1969
US Court of Appeals

LEWIS WARD, PETITIONER-APPELLANT,   v. UNITED STATES OF AMERICA, RESPONDENT-APPELLEE  - August 19, 1969

. . . Ward was charged in a two-count indictment with violating federal marihuana statutes. .   .

In appellant's present 2255 petition, he contends that his conviction violates his constitutional privilege against self- incrimination, as guaranteed by the Fifth Amendment. In substance, appellant argues that the statutory provisions upon which his conviction is premised, when considered in conjunction with other interrelated sections of the Marihuana Tax Act, are inconsistent with the limitations imposed by the Fifth Amendment privilege against self-incrimination.

. .  we find that compliance with these provisions has the legal effect of exposing one to a real and appreciable risk of self-incrimination. Under the rationale of the recent Supreme Court decisions . . . we are compelled to hold that the privilege against self-incrimination provides a complete defense to the appellant's convictions.

1969
US Court of Appeals

ROBERT LYLE WALDEN, JR., APPELLANT, v.  UNITED STATES OF AMERICA, APPELLEE - October 2, 1969

Walden waived a jury and was convicted by the District Court on one conspiracy and two substantive counts of smuggling marihuana into the United States and thereafter facilitating the transfer and concealment of the marihuana in violation of 21 U.S.C. 176a. Walden contends that the requirements of declaration and invoicing contained in 21 U.S.C. 176a violate his privilege against self-incrimination as guaranteed by the Fifth Amendment to the Constitution and that he could not have transported and concealed the marihuana after importation because the importation was never completed. We affirm.

1969
US Court of Appeals

UNITED STATES OF AMERICA v. AUGUSTUS HUNT, APPELLANT - December 1, 1969

Augustus Hunt was convicted of operating an illegal liquor distillery . .

The basis of Hunt's contention is really that because both the state and Federal statutes required registration of liquor distilleries, compliance with the Federal registration requirement would have subjected him to a risk of prosecution for non-compliance with the state statute. This, he reasons, created an appreciable hazard of self-incrimination for Federal registration. We cannot agree.

1969
US Supreme Court

MINOR v. UNITED STATES - December 8, 1969

Petitioner in No. 189 was convicted of selling heroin to an undercover agent  (and)  . . . of selling marihuana . . .  The Court of Appeals affirmed both convictions over objections that the statutory obligation to sell only pursuant to an official order form violated petitioners' Fifth Amendment privilege against self-incrimination. Held :

1. With respect to the Marihuana Tax Act, the petitioner seller's claim of violation of his privilege against self-incrimination is not substantial.

(a) There is no real possibility that purchasers would comply with the order form requirement even if the seller insisted on selling only pursuant to the prescribed form, in view of the $100 per ounce tax on an unregistered transferee; the illegality under federal and state law; and the fact that the Fifth Amendment, as held in Leary v. United States, 395 U.S. 6, relieves unregistered buyers of any duty to pay the tax and secure the order form.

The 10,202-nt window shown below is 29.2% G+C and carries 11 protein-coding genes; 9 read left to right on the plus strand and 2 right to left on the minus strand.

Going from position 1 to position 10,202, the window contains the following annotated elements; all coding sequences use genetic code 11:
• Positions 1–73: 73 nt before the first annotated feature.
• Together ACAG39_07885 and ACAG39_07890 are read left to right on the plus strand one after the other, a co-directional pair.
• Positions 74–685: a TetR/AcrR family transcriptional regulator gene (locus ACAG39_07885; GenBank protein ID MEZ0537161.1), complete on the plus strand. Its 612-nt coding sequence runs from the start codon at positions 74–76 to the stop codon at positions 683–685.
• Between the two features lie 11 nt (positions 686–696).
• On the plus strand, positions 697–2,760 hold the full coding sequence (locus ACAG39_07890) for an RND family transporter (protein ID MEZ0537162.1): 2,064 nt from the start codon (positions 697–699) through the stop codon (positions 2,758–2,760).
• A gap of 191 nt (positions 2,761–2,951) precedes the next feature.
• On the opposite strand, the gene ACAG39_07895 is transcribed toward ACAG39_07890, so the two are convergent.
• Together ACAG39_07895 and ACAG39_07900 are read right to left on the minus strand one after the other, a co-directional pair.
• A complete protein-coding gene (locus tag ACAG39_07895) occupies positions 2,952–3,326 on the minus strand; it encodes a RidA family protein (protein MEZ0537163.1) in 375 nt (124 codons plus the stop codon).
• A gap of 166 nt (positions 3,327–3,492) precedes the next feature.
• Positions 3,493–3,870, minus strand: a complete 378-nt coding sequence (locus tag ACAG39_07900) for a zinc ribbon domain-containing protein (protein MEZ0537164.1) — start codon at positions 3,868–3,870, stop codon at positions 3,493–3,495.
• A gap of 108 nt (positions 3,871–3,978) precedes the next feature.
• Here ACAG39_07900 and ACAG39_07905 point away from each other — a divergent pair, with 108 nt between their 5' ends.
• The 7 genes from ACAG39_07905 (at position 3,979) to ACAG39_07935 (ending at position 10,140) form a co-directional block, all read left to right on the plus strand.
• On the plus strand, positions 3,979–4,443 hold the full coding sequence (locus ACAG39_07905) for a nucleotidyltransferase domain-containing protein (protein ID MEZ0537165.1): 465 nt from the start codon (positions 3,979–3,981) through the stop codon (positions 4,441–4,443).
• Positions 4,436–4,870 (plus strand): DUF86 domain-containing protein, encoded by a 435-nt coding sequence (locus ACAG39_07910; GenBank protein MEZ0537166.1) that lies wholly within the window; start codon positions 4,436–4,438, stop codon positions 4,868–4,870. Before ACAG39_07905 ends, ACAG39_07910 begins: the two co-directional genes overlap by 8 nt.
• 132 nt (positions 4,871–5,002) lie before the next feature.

(b) In Leary, supra, the statute purported to make all marihuana purchases legal from the buyer's viewpoint at his option; but to exercise that option and avoid the federal penalty, he was forced to incriminate himself under other laws. Here, compliance by selling is foreclosed as a viable option, not because the seller might incriminate himself, but because he will seldom, if ever, encounter an unregistered purchaser willing and able to secure the order form. In such a case, "full and literal" compliance by the seller with 4742 (a) means simply that he cannot sell at all.

(c) That there is a small number of registered marihuana dealers does not change this result, since petitioner's customer was not a registered dealer, and it is unlikely that even a registered dealer would present an order form to an unregistered seller.

2. Petitioner seller's self-incrimination claim under the Harrison Narcotics Act is likewise insubstantial.

(a) Petitioner's argument which assumes that an order form would be forthcoming if he refused to sell without it, is unrealistic, there being no substantial possibility that a buyer could have secured an order form to obtain heroin, virtually all dealings in which are illicit.

(b) Since petitioner's customer was not a registered buyer, the alleged possibility of incrimination is purely hypothetical.

(c) Even if petitioner's customer were registered, the result would probably be the same, since it is unlikely that a registered dealer would enter the name of an unregistered seller on the order form and record what would surely be an illegal sale.